Finance Secretary John Swinney has put forward legislation for a tax to replace stamp duty on property sales.
It is the first time a Bill has been introduced that will allow the Scottish Parliament to both set and collect a proportion of its revenue. The move would see existing stamp duty charges replaced with a more "proportional and progressive structure".
Isobel d'Inverno, convener of the Law Society of Scotland's tax law sub-committee, said: "We welcome the simplified drafting of the Bill using Scots law terminology and reflecting Scottish conveyancing practice and we are particularly pleased to see that the Bill replaces the existing 'slab and slice' system of payment with progressive rates."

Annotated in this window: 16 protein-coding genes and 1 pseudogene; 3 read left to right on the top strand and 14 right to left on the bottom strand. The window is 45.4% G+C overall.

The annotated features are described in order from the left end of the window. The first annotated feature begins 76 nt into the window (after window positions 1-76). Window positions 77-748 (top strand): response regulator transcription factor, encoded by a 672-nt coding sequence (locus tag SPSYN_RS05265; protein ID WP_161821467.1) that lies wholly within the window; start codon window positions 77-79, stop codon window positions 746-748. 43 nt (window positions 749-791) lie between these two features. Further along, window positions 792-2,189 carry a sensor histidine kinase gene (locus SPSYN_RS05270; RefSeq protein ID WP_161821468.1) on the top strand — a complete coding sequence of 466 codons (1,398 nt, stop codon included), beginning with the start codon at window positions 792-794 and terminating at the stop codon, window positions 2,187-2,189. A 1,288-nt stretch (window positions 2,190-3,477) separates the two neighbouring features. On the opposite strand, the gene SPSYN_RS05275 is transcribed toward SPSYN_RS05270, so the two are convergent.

However, high-end estate agents claim it could damage the market for houses valued at more than £300,000.
Andrew Smith, a partner with Strutt & Parker, said: "To a buyer, the only figure that counts is the total amount which has to be paid for a property and if a larger proportion is going to go on tax it is only logical the seller will receive less or lose the buyer to a lower price bracket."
It is proposed that the new land and building transactions tax will come into force from April 2015.
Mr Swinney said it was an "innovative approach to taxation" that would be more progressive than stamp duty.